• Can be made activity specific i.e. actions & movement patterns of hockey/football
• Game like as it includes bursts of speed and continuous running
• Exercises can be adapted to suit level of fitness
• Easy to add progressive overload
Example of Fartlek training
Astrand Fartlek
Suitable for 800m.
• 10 minutes warm up
• Repeat 3 times - Maximum effort for 75 seconds, 150 seconds jog/run, maximum effort for 60 seconds, 120 seconds jog run
• 10 minute cool down
Gerschler Fartlek
Suitable for getting fit quickly when combined with steady running.
• 10 minutes warm up
• Repeat 3 times - Stride hard for 30 seconds, jog 90 seconds. Repeat with 15 second decreases in recovery jog e.g. 30-90, 30-75, 30-60, 30-45, 30-30, 30-15 and 30-15-30
• 10 minute cool down
Whistle Fartlek
The coach, using a whistle, controls the session over a 800 metre circumference grass area.
• 10 minutes warm up
• When the whistle is blown the athletes run hard until the whistle is blown again. Pyramid session of 4 minutes, 3 minutes, 2 minutes, 1 minute, 2 minutes, 3 minutes, 4 minutes with a 60 second jog run recovery between each run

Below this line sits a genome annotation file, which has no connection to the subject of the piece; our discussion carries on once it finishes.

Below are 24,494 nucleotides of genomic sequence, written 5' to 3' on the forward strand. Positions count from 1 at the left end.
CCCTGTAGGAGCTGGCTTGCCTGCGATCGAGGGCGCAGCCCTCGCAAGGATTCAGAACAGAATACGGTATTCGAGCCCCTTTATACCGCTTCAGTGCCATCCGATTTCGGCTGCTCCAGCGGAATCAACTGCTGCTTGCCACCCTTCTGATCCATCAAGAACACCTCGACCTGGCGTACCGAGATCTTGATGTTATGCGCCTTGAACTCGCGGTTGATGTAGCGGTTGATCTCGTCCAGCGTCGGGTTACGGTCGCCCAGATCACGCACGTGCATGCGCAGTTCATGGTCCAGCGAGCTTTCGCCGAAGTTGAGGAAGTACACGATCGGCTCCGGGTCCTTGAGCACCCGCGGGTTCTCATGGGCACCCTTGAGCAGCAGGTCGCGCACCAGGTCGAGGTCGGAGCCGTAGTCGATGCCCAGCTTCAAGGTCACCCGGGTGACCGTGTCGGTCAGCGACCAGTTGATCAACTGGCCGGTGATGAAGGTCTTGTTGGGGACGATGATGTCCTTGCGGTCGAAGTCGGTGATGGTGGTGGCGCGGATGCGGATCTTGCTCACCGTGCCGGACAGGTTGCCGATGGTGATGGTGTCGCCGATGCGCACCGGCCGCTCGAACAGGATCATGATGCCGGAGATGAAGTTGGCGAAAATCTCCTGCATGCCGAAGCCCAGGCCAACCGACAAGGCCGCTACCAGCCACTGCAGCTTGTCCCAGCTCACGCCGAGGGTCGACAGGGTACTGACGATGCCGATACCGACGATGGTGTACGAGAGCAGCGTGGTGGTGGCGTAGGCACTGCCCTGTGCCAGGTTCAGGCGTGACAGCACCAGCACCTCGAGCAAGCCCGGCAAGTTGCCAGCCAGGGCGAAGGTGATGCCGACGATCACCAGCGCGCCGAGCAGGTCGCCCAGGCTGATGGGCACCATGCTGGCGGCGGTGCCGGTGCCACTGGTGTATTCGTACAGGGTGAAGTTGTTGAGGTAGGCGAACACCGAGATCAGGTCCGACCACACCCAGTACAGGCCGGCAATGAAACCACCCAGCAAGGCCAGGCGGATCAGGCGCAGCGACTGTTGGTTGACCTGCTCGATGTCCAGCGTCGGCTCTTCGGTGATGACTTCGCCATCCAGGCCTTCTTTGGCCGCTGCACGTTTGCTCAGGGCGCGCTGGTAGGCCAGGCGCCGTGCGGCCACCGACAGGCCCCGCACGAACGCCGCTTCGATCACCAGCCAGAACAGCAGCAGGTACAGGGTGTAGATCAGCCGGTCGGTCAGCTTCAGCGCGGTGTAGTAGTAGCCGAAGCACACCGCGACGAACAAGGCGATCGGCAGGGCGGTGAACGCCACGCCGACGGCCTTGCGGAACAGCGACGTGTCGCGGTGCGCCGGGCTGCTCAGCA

• 10 minute cool down
Fartlek for games players
A fartlek session for games players should include sprinting, running, jogging and walking with variations in direction of movement to fit in with the demands of their sport. This should include controlling an object (e.g. football) or carry any implement (e.g. hockey stick, rugby ball) used in the sport.
More examples of Fartlek can be found at
Interval training
This involves alternating between periods of hard exercise and rest. For example working for a set time/distance and then resting for a set time/distance. Interval training can be made harder by increasing the intensity or period of work, or by decreasing the rest period. It can improve speed, muscular endurance or power with a large work to ratio (1:4), or it can improve CRE with a shorter work to rest ratio (1:1) but over a longer period of time.
Example of Interval Training
An example of an interval training session is shown in the table below:

Repetitions Distance Time Recovery
4 40m 8 secs 32 secs
5 30m 6 secs 24 secs
6 20m 4 secs 16 secs